Hip hop has come of age. A subculture that originated in America is now even represented in Germany by a political party called “Die Urbane” (The Urban). A talent show to find the breakdance champion of the year, the Battle of the Year, has been held for the last 27 years and in 2017 it is taking place in Essen.
Breakdance looks like head-spinning daredevilry. It is a dance of minorities, street art, protest, a straightforward contest, a battle. It will be celebrating this year’s final on 21 October in the Grugahalle in Essen. As in previous years, the world champion of the largest annual international breakdance contest will be selected. Thomas Hergenröther has been involved from the start. He invented the “Battle of the Year”. If you wish him ill, you might say he has turned a subculture into a sport. If you want to praise him, you might say he has given B-Boyz and B-Girlz from around the world an arena that enables them to gain respect.
It is striking that the last German crew to win the Battle of the Year were the Flying Steps from Berlin back in 2000. Since then, the winners’ podium has been shared without exception by French, South Korean and most recently Japanese performers. We asked Thomas Hergenröther why that is. His reply: “The Japanese are very perfectionist when it comes to show and teamwork,” enabling their skills to be evaluated in performances of just six minutes in front of a hand-picked jury. “The Floorriorz are a crew from Japan who have won the competition the last two years. Now they’re aiming for a hat trick“, says Hergenröther, and they have a good chance of achieving that because they come from the roots of hip hop: “Someone who just spins through the air performing saltos would definitely not win.”
Vagabonds, France, winner Battle of the Year 2011
© Maurice van der Meijs
The Floorriorz, Japan, winner Battle of the Year 2016
Gamblerz, South Korea, winner Battle of the Year 2004
Jinjo, South Korea, winner Battle of the Year 2010
Last Action Heroes, Bad Oeynhausen/Germany
Poster International Breakdance Cup 1990
1989 and its repercussions
Germany, however, represents the beginnings 27 years ago when the Iron Curtain came down on both sides of the country. While hip hop was seen in the GDR as being western and decadent, a few officials understood the genre to be a protest movement against ghettoisation and poverty in the USA. That was what US-american singer and entertainer Harry Belafonte, known as King of Calypso, told them. An avowed socialist, he was a frequent visitor to East Berlin. On one occasion, in 1984, he came as co-producer of the US film Beat Street, which popularised breakdance (called Brechtanz in the GDR), even among the state organisers of concerts and guest performances. Soon afterwards, the First Leipzig Breakdance Competition took place in the International Friendship Youth Club Völkerfreundschaft
. Initiator Dieter Bittner commented on its effects as follows: “The people at the top had no idea what a major impact this film would have. Belafonte was a resistance fighter. Anything he did had to be good. The aim of screening Beat Street
was to show the audience how badly black people were treated in capitalist countries. But the main things the kids in the socialist paradise saw apart from dance were sneakers, training suits and ghetto blasters. Things they wanted to have themselves.“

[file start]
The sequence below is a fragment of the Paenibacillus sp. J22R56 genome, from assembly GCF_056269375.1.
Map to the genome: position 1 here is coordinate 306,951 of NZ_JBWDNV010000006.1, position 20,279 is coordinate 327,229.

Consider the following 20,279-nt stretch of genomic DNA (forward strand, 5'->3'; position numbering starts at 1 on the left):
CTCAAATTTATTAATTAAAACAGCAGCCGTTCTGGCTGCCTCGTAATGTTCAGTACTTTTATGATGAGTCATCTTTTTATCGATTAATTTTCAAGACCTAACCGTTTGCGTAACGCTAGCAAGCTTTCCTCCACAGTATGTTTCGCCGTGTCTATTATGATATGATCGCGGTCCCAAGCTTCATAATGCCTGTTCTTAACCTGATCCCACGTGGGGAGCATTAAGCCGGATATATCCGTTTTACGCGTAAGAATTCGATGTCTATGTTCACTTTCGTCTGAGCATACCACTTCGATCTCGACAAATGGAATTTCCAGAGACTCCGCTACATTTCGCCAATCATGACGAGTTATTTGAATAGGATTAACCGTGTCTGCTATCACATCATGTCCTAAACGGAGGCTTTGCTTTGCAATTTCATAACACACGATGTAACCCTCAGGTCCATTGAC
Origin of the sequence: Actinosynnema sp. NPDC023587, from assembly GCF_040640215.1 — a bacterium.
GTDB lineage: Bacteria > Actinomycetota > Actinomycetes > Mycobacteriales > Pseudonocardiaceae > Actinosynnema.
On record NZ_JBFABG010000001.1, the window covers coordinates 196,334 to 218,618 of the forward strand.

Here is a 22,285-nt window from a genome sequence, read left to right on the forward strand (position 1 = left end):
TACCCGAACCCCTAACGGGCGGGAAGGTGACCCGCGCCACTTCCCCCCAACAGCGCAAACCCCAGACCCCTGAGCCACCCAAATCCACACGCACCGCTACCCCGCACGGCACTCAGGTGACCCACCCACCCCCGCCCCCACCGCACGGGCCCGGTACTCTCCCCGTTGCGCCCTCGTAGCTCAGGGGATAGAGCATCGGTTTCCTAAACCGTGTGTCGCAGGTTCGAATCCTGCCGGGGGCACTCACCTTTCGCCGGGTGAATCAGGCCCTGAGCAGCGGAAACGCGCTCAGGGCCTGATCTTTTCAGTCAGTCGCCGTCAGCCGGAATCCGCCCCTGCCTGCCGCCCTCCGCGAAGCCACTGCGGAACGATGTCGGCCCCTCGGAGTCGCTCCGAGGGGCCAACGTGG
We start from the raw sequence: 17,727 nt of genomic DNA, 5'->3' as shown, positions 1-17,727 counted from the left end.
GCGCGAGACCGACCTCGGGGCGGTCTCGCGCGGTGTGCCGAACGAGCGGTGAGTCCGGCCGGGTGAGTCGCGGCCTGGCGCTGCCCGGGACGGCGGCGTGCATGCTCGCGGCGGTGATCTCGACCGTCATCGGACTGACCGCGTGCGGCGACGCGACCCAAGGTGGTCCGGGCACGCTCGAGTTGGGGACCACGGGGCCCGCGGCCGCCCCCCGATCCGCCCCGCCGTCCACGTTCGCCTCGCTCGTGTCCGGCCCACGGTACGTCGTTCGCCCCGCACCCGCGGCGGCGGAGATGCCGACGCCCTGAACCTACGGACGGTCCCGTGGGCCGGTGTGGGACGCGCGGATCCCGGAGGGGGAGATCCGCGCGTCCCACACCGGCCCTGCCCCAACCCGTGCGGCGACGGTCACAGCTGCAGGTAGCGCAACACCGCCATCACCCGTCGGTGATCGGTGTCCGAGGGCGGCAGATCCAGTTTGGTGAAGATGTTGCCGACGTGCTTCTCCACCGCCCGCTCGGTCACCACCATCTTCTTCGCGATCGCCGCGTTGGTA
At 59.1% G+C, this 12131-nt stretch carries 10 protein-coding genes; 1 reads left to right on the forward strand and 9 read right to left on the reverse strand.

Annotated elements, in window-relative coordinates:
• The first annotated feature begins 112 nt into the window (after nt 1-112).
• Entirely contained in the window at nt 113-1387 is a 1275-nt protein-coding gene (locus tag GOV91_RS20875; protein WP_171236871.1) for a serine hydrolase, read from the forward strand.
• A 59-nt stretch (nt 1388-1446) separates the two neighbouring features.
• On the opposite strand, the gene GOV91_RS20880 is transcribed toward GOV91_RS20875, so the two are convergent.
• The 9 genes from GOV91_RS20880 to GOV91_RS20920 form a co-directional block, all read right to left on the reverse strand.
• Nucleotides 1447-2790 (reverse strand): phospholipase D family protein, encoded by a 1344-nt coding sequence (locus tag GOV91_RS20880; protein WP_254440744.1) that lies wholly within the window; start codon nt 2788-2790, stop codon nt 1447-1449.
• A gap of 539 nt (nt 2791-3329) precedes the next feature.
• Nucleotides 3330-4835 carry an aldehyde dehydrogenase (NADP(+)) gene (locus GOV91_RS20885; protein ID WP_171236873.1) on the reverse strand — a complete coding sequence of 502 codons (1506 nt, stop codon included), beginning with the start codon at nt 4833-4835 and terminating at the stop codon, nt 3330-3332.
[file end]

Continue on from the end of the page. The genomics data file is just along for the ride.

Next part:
East vs. West
Thomas Hergenröther was his significantly younger colleague in the west. Following the box-office success of Beat Street, the youth magazine Bravo
went along with the zeitgeist and organised the first national hip hop competition in Stuttgart the same year, 1984. It was a typically western phenomenon that the Dynamic Freezing Crew, a German group, were of Turkish origin. That’s how things were back then. The hip crew in Hanover were Burning Moves. Hergenröther was one of them. He was a vigorous opponent of nationalism of any kind and could not get the dream of world-wide b-boyin' out of his head. The first competition he organised looked as if it was between East and West Germany. It began with four regional qualifying rounds, held in Münster (for northern Germany), Dresden (for the new Federal Länder), Stuttgart (for southern Germany), and Berlin (a region in itself). The 1990 final was held in Hanover and was won by the Berlin group “Tod durch Breakdance”.
Germany, France, USA, Asia
Hergenröther did not find a model for his idea of an international battle, so there was also no competition. In 1997, the Style Elements were the first crew from the United States to win the competition, which was held in Hanover. Eight years later, in 2005, one of the group’s dancers, Poe One, took the Battle of the Year to Los Angeles. In 2001, Russian DJ Hobot had already established his battle based on the German model in Moscow. That year, the competition was also a hit in South Korea and in the French city of Montpellier. Only Tokyo was faster. National qualifying rounds were introduced, and then international qualifying rounds. The winners, for example from China, compete first in Asia, this time in Bangkok. But Senegal and Réunion are also taking part. All the winners are going to Essen.
“And who’s going to win?” Thomas Hergenröther asks the staff of his organisation office SIX STEP in Hanover. “The Last Action Heros from the wonderful town of Bad Oeynhausen” is the resounding response from a number of voices in the background. “No, not spa guests”, explains Hergenröther. “They’re training at the Flying Steps Academy in Berlin and are one of the new crews that has emerged since we introduced the Kids Battle format to promote young talent.“ The 14 or 15-year-olds, now in the third generation of breakers, have their own competition. Counter-question: Who’s your favourite? “South Korea“, I say. I think it’s time they won again.